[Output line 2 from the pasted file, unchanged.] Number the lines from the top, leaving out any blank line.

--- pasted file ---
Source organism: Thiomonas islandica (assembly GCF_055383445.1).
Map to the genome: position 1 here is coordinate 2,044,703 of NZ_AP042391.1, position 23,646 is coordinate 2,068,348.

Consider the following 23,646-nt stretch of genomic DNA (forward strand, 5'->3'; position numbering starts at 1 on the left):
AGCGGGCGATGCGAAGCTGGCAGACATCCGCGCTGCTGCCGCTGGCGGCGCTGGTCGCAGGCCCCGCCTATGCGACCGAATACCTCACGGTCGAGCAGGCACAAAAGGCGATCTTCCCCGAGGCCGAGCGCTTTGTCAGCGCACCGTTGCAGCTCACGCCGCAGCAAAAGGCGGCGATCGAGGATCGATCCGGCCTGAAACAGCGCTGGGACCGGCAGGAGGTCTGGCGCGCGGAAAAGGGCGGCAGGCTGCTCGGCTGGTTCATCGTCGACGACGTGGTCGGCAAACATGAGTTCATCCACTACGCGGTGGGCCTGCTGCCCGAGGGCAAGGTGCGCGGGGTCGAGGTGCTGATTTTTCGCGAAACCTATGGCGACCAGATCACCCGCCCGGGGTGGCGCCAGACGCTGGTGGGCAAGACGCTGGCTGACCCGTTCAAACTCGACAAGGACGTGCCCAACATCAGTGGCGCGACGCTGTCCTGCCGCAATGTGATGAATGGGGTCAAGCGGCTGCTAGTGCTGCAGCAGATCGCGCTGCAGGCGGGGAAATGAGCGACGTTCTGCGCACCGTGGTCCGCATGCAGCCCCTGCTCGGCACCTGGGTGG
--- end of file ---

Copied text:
Map to the genome: position 1 here is coordinate 2,044,703 of NZ_AP042391.1, position 23,646 is coordinate 2,068,348.